On December 3, 1768, Queens gained other islands in Long Island Sound that were not assigned to a county but that did not abut on Westchester County. Queens played a minor role in the American Revolution, as compared to Brooklyn, where the Battle of Long Island was fought. Queens, like the rest of what became New York City and Long Island, remained under British occupation after the Battle of Long Island in 1776 and was occupied throughout most of the rest of the Revolutionary War. Under the Quartering Act, British soldiers used, as barracks, the public inns and uninhabited buildings belonging to Queens residents. Though many local people were against unannounced quartering, sentiment throughout the county remained in favor of the British crown; the quartering of soldiers in private homes, except in times of war, was banned by the Third Amendment to the United States Constitution. Nathan Hale was captured by the British on the shore of Flushing Bay in Queens before being executed by hanging in Manhattan for gathering intelligence.
From 1683 until 1784, Queens County consisted of five towns: Flushing, Jamaica and Oyster Bay. On April 6, 1784, a sixth town, the Town of North Hempstead, was formed through secession by the northern portions of the Town of Hempstead; the seat of the county government was located first in Jamaica, but the courthouse was torn down by the British during the American Revolution to use the materials to build barracks. After the war, various buildings in Jamaica temporarily served as courthouse and jail until a new building was erected about 1787 in an area near Mineola known as Clowesville; the 1850 United States Census was the first in which the population of the three western towns exceeded that of the three eastern towns that are now part of Nassau County. Concerns were raised about the condition and distance of the old courthouse, several sites were in contention for the constru
Sproul Plaza is a major center of student activity at the University of California, Berkeley. It is divided into two sections: Lower Sproul, they are separated by a set of stairs. Sproul Plaza as well as Sproul Hall are named for former University of California president Robert Gordon Sproul; the Plaza was designed by landscape architect Lawrence Halprin in 1962. At the time, the University was expanding its core campus southward from its prior border at Strawberry Creek to Bancroft Avenue, acquired acres of commercial and residential properties in the south campus Telegraph Avenue area. Upper Sproul Plaza is bordered to the east by Sproul Hall, the location of the campus administration, is today the location of student and admission services. To the north is Sather Gate, which leads into the central campus, to the south are Telegraph Avenue and the South Campus area of Berkeley. Sproul Hall is situated on a rise above Upper Sproul Plaza and features a broad, terraced stairway leading to the entrance.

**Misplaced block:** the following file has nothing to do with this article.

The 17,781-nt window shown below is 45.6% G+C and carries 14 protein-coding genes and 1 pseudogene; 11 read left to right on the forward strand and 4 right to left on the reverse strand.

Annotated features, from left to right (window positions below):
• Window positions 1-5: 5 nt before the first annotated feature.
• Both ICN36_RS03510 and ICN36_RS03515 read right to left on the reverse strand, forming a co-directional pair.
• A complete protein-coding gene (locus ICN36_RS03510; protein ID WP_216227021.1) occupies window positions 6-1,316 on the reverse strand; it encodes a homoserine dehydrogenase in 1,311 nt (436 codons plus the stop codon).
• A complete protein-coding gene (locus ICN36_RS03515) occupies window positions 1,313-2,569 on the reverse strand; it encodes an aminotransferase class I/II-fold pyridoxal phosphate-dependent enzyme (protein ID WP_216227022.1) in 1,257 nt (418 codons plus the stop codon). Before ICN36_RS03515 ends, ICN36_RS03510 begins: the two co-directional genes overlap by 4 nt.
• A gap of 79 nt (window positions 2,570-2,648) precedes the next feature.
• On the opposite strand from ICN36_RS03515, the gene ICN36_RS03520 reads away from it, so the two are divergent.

Large numbers of students walk past Sproul Hall on their way to Telegraph Avenue. The combination of a stairway that can be used as a large raised platform and a ready audience makes Upper Sproul Plaza a popular location for student protests, the first of which occurred in 1964 during the Free Speech Movement, when Mario Savio spoke from the Sproul Hall steps, folk singer Joan Baez gave an early performance. A small round brass marker, embedded in the concrete, declares them as the "Mario Savio Steps." Upper Sproul Plaza was the site of early teach-ins and protests against the Vietnam War, the 1969 tear-gassing of People's Park protesters by the National Guard, 1985-86 protests against University investment in apartheid-era South Africa, many other political events. In 2011, Sproul Plaza was the site of Occupy Berkeley protests. During calmer times, numerous student groups set up tables to inform other students. Upper Sproul Plaza features a double row of the pollarded London Plane trees characteristic of the Berkeley campus.